A new ‘naming and shaming’ regime for financial markets: striking a balance

‘Naming and shaming’ has a long-standing reputation as an effective enforcement tool in the supervisory toolkit of Dutch supervisory authorities. This includes the financial supervisory authorities the Netherlands Authority for the Financial Markets (AFM) and the Dutch Central Bank (DNB). Part of this toolkit is the immediate publication of an administrative fine as soon as it has been imposed, i.e. before the administrative sanction has become final. The sanction decision will be published via the supervisory authority’s website, a press release and, more recently, even through Twitter, explicitly stating the name of the alleged violator. Such a publication is felt as a severe penalty for market participants as it causes reputational damage, which is often considered more punitive than the underlying pecuniary sanction.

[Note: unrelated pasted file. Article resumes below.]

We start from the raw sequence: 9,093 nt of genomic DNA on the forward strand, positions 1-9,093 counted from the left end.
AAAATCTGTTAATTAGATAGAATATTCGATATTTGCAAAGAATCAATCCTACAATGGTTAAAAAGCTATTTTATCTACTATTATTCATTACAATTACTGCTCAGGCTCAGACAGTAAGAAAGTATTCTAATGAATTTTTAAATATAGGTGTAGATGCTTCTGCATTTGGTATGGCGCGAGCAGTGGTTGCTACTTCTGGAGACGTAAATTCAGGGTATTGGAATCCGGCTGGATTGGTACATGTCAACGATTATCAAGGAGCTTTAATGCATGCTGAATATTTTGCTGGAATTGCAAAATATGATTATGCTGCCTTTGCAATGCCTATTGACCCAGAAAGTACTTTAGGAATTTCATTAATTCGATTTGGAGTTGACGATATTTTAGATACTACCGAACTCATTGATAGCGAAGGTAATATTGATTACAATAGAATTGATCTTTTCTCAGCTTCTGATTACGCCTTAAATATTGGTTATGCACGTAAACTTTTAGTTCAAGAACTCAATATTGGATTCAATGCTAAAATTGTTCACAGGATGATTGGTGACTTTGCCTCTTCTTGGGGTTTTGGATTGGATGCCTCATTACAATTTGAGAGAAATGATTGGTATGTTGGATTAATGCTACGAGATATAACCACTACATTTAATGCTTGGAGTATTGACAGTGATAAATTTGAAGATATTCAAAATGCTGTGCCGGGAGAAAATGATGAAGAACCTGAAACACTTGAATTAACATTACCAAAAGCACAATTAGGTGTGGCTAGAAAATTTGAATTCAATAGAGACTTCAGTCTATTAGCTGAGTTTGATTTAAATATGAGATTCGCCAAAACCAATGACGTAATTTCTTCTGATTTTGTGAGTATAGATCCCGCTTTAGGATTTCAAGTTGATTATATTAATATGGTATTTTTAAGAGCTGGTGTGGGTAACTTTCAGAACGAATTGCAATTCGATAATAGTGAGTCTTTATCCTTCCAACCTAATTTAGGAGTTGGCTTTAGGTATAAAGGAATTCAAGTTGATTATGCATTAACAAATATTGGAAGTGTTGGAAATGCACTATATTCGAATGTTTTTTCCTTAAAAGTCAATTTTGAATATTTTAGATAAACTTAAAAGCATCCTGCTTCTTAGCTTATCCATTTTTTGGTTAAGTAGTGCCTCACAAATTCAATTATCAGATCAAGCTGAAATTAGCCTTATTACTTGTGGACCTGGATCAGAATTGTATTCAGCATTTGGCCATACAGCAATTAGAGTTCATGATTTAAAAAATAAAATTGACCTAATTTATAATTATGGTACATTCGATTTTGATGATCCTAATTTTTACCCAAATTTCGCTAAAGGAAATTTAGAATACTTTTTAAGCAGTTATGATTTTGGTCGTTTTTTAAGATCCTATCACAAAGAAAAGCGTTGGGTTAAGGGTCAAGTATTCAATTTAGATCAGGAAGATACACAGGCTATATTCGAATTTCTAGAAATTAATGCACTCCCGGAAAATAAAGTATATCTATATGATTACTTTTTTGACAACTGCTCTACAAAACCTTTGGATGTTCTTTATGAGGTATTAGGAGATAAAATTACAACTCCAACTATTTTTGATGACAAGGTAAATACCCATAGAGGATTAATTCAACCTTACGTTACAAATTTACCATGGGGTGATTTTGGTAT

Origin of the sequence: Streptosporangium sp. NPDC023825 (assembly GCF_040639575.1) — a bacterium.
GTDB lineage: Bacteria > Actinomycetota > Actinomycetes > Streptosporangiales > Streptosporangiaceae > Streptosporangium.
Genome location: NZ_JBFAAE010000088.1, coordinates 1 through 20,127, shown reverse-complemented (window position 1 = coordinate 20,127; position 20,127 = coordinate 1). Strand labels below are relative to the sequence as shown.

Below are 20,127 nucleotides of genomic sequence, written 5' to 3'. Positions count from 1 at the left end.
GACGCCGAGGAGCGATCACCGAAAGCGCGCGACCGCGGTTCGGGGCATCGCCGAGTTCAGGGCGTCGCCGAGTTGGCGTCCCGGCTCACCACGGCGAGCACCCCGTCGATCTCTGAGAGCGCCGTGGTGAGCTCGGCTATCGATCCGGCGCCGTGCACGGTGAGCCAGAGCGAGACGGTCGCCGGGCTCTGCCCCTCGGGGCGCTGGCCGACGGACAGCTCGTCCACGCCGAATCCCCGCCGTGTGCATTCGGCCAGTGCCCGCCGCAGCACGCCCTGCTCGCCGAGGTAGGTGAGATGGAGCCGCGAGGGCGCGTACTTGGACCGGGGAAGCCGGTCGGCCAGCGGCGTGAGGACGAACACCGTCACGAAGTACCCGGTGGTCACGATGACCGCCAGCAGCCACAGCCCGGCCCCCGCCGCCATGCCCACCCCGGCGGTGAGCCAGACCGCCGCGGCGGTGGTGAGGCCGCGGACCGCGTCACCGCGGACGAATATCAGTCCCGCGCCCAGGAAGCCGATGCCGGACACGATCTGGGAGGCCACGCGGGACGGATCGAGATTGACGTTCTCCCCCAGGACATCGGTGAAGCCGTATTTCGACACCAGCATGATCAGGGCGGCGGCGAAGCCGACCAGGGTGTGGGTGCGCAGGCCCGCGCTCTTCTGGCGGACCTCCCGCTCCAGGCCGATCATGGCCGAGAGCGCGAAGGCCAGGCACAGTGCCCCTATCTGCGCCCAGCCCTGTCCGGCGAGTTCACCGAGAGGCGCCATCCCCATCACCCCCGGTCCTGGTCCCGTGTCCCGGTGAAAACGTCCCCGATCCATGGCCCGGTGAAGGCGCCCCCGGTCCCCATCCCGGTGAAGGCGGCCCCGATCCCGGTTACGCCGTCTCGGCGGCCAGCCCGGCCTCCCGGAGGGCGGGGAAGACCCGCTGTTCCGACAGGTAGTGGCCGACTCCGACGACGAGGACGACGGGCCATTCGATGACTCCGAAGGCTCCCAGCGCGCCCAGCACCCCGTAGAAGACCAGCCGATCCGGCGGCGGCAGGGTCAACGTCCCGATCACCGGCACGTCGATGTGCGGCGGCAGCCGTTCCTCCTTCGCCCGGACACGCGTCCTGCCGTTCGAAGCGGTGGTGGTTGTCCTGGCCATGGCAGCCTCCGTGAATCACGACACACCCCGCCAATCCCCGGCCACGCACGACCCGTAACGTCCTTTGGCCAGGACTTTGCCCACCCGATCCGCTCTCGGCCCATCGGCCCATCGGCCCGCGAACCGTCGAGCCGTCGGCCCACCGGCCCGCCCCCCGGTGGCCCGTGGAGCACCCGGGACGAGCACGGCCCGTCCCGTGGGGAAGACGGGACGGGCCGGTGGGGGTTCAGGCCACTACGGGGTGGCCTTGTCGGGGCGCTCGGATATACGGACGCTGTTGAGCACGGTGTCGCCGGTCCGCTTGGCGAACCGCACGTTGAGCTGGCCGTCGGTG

The publication regime has been heavily criticised, as publication was not considered a ‘criminal charge’ and (therefore) the publication decision lacked legal protection, thus conflicting with the presumption of innocence. Due to recent harmonisation, the publication regime has been subject to changes which seem to enshrine the presumption of innocence.

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